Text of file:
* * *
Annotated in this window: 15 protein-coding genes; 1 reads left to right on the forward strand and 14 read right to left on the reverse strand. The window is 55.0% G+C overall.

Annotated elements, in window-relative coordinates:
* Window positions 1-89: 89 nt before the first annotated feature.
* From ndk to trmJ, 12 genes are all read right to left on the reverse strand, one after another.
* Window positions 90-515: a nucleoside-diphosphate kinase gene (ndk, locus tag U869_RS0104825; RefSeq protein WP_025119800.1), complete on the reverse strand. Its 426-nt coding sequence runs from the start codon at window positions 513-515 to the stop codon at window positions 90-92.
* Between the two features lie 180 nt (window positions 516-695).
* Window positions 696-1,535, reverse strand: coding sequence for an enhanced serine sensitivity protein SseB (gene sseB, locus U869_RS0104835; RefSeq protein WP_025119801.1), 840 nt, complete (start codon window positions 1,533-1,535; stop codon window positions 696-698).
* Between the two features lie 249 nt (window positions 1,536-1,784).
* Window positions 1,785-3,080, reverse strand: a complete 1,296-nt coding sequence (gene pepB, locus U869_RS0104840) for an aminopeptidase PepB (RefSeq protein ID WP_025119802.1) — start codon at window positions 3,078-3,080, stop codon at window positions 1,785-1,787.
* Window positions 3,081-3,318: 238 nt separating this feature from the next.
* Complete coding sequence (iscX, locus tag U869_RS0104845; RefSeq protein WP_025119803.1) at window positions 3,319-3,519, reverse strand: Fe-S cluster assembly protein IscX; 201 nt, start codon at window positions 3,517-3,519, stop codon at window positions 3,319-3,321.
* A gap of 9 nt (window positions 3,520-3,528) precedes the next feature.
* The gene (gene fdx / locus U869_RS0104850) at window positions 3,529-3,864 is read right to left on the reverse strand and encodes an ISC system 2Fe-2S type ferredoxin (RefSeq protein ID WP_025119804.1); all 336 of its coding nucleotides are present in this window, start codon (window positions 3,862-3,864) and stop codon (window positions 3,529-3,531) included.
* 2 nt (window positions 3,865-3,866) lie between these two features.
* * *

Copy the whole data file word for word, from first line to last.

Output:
Annotated in this window: 15 protein-coding genes; 1 reads left to right on the forward strand and 14 read right to left on the reverse strand. The window is 55.0% G+C overall.

Annotated elements, in window-relative coordinates:
* Window positions 1-89: 89 nt before the first annotated feature.
* From ndk to trmJ, 12 genes are all read right to left on the reverse strand, one after another.
* Window positions 90-515: a nucleoside-diphosphate kinase gene (ndk, locus tag U869_RS0104825; RefSeq protein WP_025119800.1), complete on the reverse strand. Its 426-nt coding sequence runs from the start codon at window positions 513-515 to the stop codon at window positions 90-92.
* Between the two features lie 180 nt (window positions 516-695).
* Window positions 696-1,535, reverse strand: coding sequence for an enhanced serine sensitivity protein SseB (gene sseB, locus U869_RS0104835; RefSeq protein WP_025119801.1), 840 nt, complete (start codon window positions 1,533-1,535; stop codon window positions 696-698).
* Between the two features lie 249 nt (window positions 1,536-1,784).
* Window positions 1,785-3,080, reverse strand: a complete 1,296-nt coding sequence (gene pepB, locus U869_RS0104840) for an aminopeptidase PepB (RefSeq protein ID WP_025119802.1) — start codon at window positions 3,078-3,080, stop codon at window positions 1,785-1,787.
* Window positions 3,081-3,318: 238 nt separating this feature from the next.
* Complete coding sequence (iscX, locus tag U869_RS0104845; RefSeq protein WP_025119803.1) at window positions 3,319-3,519, reverse strand: Fe-S cluster assembly protein IscX; 201 nt, start codon at window positions 3,517-3,519, stop codon at window positions 3,319-3,321.
* A gap of 9 nt (window positions 3,520-3,528) precedes the next feature.
* The gene (gene fdx / locus U869_RS0104850) at window positions 3,529-3,864 is read right to left on the reverse strand and encodes an ISC system 2Fe-2S type ferredoxin (RefSeq protein ID WP_025119804.1); all 336 of its coding nucleotides are present in this window, start codon (window positions 3,862-3,864) and stop codon (window positions 3,529-3,531) included.
* 2 nt (window positions 3,865-3,866) lie between these two features.